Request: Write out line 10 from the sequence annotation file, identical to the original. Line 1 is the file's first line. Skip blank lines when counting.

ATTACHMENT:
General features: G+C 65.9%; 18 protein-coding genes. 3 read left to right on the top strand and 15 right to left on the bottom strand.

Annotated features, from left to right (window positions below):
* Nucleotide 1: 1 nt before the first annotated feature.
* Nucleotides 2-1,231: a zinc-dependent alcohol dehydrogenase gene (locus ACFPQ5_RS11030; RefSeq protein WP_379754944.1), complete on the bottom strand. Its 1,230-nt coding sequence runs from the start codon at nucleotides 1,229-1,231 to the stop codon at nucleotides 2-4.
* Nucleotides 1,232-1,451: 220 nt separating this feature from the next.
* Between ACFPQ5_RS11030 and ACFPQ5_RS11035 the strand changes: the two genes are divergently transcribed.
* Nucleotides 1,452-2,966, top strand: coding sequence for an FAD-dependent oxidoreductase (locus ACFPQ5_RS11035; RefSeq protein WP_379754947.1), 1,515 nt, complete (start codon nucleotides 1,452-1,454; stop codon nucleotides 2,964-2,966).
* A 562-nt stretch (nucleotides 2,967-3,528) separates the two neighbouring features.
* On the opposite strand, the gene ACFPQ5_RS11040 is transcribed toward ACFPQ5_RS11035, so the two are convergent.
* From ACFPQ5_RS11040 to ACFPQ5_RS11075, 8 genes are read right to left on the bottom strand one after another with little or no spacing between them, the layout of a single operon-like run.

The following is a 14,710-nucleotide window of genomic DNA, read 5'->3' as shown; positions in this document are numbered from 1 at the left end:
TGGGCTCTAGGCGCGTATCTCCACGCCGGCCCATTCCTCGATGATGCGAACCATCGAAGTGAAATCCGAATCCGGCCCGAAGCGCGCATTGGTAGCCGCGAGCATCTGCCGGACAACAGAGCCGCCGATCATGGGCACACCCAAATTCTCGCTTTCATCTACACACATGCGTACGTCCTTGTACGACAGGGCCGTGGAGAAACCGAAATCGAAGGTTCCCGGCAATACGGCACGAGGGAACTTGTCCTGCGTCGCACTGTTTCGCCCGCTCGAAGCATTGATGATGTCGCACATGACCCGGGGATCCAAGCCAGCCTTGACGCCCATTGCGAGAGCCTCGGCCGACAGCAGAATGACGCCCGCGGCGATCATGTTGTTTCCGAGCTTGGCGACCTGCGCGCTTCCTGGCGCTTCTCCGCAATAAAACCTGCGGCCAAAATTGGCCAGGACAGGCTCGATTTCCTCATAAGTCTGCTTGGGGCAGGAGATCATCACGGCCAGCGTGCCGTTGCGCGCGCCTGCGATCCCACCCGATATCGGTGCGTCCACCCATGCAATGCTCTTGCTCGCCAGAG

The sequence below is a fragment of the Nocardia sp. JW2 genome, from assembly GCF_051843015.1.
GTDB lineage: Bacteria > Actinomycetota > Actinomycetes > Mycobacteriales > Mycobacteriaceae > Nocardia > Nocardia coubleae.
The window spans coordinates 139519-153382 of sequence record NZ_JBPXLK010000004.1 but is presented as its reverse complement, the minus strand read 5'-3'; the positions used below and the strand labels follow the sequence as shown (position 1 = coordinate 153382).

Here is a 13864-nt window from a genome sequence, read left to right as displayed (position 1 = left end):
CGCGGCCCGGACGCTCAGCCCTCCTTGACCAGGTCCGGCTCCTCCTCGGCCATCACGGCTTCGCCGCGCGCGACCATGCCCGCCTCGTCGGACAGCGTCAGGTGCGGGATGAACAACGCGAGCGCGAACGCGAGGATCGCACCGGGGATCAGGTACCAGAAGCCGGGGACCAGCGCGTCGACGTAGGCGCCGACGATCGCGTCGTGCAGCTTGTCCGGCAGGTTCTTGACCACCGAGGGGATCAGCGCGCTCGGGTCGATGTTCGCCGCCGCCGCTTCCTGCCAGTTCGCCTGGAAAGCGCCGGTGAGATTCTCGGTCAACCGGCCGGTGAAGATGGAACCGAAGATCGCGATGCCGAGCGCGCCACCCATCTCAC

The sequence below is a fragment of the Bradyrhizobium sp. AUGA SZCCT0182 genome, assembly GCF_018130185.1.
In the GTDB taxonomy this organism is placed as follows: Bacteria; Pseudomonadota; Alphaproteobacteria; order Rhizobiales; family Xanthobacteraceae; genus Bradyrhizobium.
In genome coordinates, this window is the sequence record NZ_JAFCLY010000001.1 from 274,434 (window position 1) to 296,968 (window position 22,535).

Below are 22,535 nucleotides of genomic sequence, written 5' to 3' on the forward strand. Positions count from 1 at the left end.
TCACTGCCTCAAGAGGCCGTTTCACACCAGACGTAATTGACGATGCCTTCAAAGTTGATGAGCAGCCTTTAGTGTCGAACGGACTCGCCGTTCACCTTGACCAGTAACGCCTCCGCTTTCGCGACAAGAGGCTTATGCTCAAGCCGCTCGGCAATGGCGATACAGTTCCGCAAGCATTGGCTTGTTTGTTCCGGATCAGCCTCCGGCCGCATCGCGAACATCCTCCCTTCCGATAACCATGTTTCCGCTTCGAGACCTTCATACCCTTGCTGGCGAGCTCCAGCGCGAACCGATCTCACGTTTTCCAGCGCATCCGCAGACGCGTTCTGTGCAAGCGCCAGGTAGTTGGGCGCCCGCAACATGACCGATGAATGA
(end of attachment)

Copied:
* From ACFPQ5_RS11040 to ACFPQ5_RS11075, 8 genes are read right to left on the bottom strand one after another with little or no spacing between them, the layout of a single operon-like run.